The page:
Wednesday, October 14, 2009

Kink For All_1

This is the slide show I gave at the first Kink For All. Click on the images to view larger.

The secret password is "orgy".

I was dating a guy who was pretty vanilla. He wasn't completely green about kinky stuff, but it became really clear that he just wasn't into it. Or at least into anything I was into. So, I said to him, "This stuff isn't really your thing, is it?" And he said:

"Not really. I just like the way it looks."

At the time, I knew exactly what he was talking about. I got it immediately. But it wasn't until later that I stopped and thought, what does that mean? What does kink "look like"?

When I was younger, this what kinky used to look like for me. "Story of O", "Sleeping Beauty". Very Helmut Newton. Everyone was rich and spoke French.
Ellen von Unwerth / Revenge

These images have been in the culture as early as the 1930s.
Charles Guyette

John Willie / Bizzare

Bette Page was created out of a customer demand for BDSM-like images in mainstream movies. While the outfits and the photos were created and sold underground for a audience of practitioners and fetishist, the style would make it's way back into the media.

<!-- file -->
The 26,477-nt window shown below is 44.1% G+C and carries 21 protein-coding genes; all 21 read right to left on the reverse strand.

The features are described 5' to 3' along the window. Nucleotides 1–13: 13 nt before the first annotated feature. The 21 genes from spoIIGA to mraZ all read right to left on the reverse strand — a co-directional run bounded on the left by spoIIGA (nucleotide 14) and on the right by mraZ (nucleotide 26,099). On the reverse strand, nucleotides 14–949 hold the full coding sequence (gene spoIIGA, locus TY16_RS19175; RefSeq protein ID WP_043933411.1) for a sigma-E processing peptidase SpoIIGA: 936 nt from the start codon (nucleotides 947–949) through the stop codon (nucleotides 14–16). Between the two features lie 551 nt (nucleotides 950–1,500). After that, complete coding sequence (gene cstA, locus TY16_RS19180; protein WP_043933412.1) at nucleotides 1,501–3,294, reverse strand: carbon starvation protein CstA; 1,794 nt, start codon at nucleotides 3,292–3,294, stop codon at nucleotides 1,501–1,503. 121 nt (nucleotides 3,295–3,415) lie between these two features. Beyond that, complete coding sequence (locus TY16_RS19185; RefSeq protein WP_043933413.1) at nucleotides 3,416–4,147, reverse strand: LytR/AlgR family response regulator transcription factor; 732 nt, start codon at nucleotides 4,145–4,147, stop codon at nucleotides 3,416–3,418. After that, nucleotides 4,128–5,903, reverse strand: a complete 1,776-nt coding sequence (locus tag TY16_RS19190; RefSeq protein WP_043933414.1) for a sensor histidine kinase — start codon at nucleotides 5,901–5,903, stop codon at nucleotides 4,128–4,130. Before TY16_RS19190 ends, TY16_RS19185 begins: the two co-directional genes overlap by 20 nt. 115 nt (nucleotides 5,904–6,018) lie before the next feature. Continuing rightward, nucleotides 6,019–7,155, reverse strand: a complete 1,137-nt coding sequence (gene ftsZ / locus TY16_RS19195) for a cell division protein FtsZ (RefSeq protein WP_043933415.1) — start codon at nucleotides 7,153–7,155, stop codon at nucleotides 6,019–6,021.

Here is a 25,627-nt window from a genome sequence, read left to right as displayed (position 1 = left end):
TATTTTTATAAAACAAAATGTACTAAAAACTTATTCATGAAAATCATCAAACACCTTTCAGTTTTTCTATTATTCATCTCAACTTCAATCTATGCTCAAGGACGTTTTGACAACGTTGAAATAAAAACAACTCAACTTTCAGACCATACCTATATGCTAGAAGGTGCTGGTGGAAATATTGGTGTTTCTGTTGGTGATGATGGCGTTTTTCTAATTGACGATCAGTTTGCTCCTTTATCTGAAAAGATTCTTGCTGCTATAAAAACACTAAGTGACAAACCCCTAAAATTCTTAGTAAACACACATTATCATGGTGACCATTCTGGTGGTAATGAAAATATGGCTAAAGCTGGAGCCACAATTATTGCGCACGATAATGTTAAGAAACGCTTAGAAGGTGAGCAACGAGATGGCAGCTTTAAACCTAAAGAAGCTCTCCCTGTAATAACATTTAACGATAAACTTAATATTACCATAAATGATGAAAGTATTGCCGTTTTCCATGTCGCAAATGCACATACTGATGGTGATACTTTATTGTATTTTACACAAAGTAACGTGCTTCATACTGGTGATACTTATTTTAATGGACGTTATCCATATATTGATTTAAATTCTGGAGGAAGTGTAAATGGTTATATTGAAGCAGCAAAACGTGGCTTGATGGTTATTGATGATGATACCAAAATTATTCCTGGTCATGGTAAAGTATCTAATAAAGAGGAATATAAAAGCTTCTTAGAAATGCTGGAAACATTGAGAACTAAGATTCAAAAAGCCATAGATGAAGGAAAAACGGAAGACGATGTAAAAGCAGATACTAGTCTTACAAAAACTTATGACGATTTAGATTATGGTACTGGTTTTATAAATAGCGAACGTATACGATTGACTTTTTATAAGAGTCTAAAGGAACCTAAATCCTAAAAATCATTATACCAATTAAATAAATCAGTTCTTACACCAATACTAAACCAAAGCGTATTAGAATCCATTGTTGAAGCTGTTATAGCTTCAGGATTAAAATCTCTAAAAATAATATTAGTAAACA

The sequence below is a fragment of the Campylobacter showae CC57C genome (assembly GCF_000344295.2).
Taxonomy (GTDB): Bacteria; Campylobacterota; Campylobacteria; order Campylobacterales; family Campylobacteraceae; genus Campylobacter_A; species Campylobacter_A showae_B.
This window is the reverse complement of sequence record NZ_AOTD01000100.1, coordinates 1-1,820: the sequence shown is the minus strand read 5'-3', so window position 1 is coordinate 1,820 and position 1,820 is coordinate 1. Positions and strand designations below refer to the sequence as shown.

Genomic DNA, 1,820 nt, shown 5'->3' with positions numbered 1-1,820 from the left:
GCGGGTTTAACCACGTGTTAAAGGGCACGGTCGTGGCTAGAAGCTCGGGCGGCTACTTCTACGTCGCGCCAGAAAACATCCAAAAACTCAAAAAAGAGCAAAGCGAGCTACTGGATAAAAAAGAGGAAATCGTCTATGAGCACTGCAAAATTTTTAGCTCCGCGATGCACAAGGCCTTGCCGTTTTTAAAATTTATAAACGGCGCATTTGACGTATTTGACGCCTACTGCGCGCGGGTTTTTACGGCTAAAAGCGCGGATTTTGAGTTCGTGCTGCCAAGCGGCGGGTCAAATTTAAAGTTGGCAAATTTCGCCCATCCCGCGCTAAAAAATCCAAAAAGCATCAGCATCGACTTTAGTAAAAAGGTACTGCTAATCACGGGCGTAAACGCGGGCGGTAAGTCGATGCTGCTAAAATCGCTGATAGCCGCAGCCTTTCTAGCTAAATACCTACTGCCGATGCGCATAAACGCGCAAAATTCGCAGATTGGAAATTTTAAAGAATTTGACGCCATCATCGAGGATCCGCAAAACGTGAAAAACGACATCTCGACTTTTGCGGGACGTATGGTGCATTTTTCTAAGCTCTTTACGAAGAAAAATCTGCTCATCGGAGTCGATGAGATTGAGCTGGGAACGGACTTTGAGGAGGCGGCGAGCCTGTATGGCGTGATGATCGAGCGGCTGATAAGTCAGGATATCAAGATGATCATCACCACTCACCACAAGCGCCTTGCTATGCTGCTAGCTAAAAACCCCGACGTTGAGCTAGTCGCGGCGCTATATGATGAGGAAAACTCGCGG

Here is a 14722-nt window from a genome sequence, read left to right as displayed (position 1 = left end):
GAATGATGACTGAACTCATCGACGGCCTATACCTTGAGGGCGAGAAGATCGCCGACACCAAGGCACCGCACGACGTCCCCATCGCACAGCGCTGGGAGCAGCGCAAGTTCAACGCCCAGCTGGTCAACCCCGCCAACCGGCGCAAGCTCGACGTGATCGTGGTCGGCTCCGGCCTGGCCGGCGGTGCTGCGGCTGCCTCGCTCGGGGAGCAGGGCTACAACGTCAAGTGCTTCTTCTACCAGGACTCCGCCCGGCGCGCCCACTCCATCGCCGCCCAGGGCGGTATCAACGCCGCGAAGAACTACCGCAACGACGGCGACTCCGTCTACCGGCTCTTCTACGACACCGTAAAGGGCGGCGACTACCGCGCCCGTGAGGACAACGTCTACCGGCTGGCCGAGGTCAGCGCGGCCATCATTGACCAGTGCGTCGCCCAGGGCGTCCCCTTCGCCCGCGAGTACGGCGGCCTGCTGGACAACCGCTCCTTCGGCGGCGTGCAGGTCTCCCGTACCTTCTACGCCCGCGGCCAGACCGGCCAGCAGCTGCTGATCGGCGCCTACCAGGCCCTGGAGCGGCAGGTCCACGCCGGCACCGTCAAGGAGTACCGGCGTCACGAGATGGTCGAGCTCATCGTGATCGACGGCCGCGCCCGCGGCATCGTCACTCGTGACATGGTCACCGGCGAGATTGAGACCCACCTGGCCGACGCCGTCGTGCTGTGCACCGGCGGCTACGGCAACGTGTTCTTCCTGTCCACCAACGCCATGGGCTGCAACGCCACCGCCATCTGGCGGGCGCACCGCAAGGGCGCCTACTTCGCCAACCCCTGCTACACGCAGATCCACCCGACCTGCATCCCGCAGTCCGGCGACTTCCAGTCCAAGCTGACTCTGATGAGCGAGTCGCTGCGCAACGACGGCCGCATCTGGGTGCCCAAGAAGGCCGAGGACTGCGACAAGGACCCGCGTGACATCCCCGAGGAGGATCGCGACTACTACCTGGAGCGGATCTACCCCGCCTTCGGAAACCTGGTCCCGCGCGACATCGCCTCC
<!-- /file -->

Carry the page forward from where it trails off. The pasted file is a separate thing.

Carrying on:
British shoe makers, Anello & Davide designed Emma Peel's boots for The Avengers (and shoes for The Queen of England). They also crafted high-heeled, thigh-high fetish boots that appeared in fetish magazines.

I remember the news footage of long lines and crowds in suburban bookstores when this was released. It sold 150,000 copies in the US on the first day. All 1.5 million copies sold out worldwide in 3 days.
Madonna / Sex

Getting it right: high quality photography by Steven Meisel, sophisticated and innovative design.

Getting it wrong: initially filmed as a dramatic, straight interpretation of the book, Exit to Eden the script was heavily re-written by the studio and a comedic sub-plot with O'Donnel and Aykroyd was tacked on.

Like any once subversive subculture, eventually it will be co-opted by the corporate mainstream and commodified.

Stock photography as a cultural indicator.

The people buying these images are not individuals looking for porn, it's marketing and design firms, publishing companies and advertising agencies...
Getty Images

Luxury kink: no longer regulated to mail-order catalogs and SM leather shops, kink turns boutique.
Kiki de Montparnasse, Coco de Mer

Now, there are friendly starter kits and bachelorette party gifts sets complete with blindfolds, feathers (for some reason) and comfortably cushioned handcuffs.

Even material created by kinky people, for kinky people uses the same imagery and symbols. Considering the variation and complexity of sexuality, maybe a more realistic representation of kink is something like this:

The End

For more information: The Development of Sadomasochism as a Cultural Style in the Twentieth-Century United States by Robert Bienvenu

1 comment:

Gwenyvere said...

Thanks for sharing the slides. I wish i could have been able to watch the presentation, as the topic and the slides are very interesting, but at least the writing helped a lot to get some informations out of it.

Hope the talk went good :)